Apparently realizing his mistake, and wishing to impose a split
sentence in this case, the magistrate judge informed the parties
that his intention all along was to depart down to an offense
level of 12, which would bring the sentencing guideline level to
"Zone C," which would allow a split sentence.
Defendant asserts that the instant case should be remanded for
resentencing because "the magistrate judge believed that his
discretion to depart from the sentencing guidelines in
defendant's sentence was limited, and this was error as a matter
of law." Defendant is mistaken.
In explaining his reasons for departing downward, the
magistrate judge noted the discrepancy between the statutory
maximum of one-year of incarceration under 29 U.S.C. § 530 and
the contemplated guideline ranges for each of the three counts.
He stated that, "Each of the applicable Guidelines range exceeds
what is permitted under the applicable misdemeanor statute," and
. . . because of this unfair disparity . . . together
with the defendant's wife's precarious health
situation and her resultant inability to work
full-time, plus the fact that the defendant's
commission of the offense[s] [was] not in line with
the way he conducted himself . . . with regards to
his personal life and his family life, all these
factors dictated a downward departure.
The magistrate judge then elaborated on why he felt the
Sentencing Guidelines were unfair,*fn9 declaring: "Had I had
discretion I believe I should have had, this offense of Mr.
Gochis would have warranted three months [incarceration] and six
months confinement. No more is warranted because room had to be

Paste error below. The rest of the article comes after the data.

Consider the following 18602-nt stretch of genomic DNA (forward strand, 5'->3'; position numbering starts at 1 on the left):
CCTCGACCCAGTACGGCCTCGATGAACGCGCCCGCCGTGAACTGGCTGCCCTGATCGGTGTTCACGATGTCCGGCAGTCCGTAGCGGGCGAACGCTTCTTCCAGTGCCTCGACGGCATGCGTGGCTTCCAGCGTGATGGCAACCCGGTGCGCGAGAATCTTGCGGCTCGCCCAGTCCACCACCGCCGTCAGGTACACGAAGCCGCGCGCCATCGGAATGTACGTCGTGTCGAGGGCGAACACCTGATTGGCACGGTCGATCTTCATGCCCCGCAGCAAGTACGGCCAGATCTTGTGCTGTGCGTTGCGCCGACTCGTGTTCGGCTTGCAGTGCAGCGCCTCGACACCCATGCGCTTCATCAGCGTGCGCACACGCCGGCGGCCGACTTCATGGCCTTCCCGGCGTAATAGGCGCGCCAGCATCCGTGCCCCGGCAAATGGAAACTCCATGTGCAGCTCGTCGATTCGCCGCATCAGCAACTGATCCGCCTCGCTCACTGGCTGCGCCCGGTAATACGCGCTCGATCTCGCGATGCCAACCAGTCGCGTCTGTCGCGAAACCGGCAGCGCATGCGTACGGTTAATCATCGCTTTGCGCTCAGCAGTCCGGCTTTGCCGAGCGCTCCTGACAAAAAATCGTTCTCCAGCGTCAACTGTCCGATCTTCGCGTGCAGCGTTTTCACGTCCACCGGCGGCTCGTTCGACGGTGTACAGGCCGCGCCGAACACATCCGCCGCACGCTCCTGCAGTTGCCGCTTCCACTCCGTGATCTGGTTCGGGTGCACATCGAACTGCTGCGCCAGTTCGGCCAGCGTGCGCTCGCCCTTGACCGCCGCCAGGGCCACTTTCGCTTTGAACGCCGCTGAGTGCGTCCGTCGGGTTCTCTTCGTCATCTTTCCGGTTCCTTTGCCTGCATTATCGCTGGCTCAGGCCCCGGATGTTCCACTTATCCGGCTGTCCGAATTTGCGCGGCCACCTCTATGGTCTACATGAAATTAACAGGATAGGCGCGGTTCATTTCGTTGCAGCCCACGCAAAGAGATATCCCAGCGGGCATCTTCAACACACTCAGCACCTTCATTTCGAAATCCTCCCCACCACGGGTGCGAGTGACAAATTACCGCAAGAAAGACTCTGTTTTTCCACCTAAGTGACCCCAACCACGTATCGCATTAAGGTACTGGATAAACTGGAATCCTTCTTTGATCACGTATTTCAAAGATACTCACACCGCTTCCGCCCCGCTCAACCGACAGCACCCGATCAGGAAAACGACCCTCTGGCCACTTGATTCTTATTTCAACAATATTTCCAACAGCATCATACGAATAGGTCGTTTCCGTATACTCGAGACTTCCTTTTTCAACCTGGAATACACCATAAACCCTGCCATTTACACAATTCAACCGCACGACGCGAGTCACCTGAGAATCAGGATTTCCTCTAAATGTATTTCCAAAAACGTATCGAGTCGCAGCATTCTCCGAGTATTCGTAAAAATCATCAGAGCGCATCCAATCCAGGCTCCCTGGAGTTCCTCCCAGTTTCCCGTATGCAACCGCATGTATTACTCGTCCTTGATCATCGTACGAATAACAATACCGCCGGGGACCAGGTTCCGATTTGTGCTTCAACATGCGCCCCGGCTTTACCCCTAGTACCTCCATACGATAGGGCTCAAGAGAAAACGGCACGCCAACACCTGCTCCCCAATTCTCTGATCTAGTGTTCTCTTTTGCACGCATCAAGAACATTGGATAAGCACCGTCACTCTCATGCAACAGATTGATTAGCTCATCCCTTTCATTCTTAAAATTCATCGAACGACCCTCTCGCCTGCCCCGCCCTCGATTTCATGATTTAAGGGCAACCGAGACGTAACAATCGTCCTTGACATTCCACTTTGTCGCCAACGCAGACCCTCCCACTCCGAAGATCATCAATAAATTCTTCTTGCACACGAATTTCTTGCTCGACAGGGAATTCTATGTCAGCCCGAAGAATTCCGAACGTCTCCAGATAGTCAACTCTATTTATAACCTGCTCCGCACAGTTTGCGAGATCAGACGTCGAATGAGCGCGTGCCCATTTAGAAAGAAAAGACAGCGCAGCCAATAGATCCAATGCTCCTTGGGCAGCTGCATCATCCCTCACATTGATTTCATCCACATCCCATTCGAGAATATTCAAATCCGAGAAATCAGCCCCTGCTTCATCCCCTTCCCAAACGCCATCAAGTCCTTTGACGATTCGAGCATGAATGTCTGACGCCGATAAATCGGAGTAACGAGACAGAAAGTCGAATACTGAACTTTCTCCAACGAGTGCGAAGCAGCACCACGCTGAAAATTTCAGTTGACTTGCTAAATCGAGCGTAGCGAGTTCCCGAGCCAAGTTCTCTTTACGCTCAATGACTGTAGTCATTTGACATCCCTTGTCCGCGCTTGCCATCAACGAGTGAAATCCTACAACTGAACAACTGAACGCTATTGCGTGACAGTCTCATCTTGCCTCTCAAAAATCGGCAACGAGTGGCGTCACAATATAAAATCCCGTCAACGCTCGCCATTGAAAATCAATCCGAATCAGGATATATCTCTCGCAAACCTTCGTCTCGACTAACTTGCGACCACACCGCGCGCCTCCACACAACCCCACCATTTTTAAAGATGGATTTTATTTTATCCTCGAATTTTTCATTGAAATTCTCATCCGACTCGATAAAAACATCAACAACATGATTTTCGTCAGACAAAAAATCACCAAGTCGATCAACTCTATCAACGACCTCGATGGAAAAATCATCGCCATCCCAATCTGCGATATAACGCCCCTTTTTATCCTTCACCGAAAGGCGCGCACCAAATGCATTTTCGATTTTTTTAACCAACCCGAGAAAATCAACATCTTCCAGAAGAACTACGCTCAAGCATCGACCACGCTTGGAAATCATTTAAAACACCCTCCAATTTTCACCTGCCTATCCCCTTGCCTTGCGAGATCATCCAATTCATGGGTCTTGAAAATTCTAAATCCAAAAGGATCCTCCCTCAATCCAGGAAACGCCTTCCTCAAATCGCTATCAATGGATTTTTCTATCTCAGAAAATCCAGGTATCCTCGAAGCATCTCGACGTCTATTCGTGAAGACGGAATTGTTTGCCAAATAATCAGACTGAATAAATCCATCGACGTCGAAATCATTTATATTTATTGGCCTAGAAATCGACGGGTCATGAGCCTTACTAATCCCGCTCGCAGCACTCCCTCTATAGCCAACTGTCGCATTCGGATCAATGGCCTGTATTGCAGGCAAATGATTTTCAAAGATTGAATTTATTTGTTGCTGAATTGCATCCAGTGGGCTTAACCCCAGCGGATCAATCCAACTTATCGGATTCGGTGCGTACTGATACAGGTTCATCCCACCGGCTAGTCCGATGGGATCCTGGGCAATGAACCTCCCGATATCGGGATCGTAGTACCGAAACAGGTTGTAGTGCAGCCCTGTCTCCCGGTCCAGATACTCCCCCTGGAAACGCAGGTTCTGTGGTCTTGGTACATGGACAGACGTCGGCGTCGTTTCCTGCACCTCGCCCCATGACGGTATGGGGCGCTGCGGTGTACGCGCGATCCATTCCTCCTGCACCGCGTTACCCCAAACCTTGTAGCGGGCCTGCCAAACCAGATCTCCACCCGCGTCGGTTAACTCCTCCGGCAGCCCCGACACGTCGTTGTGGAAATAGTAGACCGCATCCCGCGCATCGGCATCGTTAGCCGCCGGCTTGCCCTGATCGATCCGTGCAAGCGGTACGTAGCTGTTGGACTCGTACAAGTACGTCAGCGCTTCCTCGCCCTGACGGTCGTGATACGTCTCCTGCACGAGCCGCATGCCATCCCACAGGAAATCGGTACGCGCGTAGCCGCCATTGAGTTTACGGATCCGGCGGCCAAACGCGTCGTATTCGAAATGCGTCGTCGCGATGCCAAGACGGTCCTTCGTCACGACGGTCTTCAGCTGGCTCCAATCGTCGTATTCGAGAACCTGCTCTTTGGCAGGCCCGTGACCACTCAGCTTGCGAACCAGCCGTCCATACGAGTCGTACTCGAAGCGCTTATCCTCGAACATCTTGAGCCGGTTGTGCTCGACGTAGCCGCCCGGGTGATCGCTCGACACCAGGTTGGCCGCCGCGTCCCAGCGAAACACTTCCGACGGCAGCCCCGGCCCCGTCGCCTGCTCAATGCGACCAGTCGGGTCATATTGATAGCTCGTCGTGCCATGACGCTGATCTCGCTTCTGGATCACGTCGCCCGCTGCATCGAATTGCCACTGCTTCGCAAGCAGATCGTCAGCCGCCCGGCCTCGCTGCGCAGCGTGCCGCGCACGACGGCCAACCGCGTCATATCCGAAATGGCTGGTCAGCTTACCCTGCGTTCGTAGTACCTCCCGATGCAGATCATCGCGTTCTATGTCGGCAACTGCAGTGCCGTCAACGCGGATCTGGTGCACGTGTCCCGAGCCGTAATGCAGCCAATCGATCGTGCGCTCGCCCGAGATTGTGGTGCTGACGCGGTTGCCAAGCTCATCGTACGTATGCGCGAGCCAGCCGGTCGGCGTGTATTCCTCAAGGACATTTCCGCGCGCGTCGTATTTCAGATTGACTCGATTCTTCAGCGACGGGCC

left for the more egregious conduct." Finally, the magistrate
In this regard I felt — having been robbed of my
discretion, I feel exactly as did Chief Judge Joe
Billy McDade in [United States v. Zendeli,
180 F.3d 879 (7th Cir. 1999)]. Had I discretion, I would have
given the defendant between three to six months. I
regret not having been able to find additional
grounds for an even greater departure than I made.
Based on all of the above, it is clear that, rather than being
under the impression that he lacked authority to depart further
downward, as defendant asserts, the magistrate judge was merely
voicing his frustration at not being able to find grounds that
would support a further departure than that which he had already
made. Thus, the court denies defendant's asserted basis for a
This is not the end of the court's inquiry, however. As
explained above, the government has consistently argued that the
magistrate judge was required to impose the sentences on each of
the three counts to run consecutively, rather than concurrently
as he did. The government is correct, and the court must remand
for resentencing on this basis.*fn10 See U.S.S.G. §
5G1.2(d). The court further urges the magistrate judge at
resentencing to more clearly explain his consideration of the
"structure and theory of both relevant individual guidelines and
the Guidelines taken as a whole," to decide whether this case
presented sufficient facts to take the case out of the
"heartland," bearing in mind the sentencing commission's
"expectation that departures based on grounds not mentioned in
the Guidelines will be highly infrequent." See United States v.
Raimondi, 159 F.3d 1095, 1101, n. 16 (7th Cir. 1998).
For the reasons stated above, the jury verdict of guilty and
the judgment of conviction is affirmed, but the sentence imposed
by the magistrate judge is reversed and remanded for
resentencing consistent with this opinion.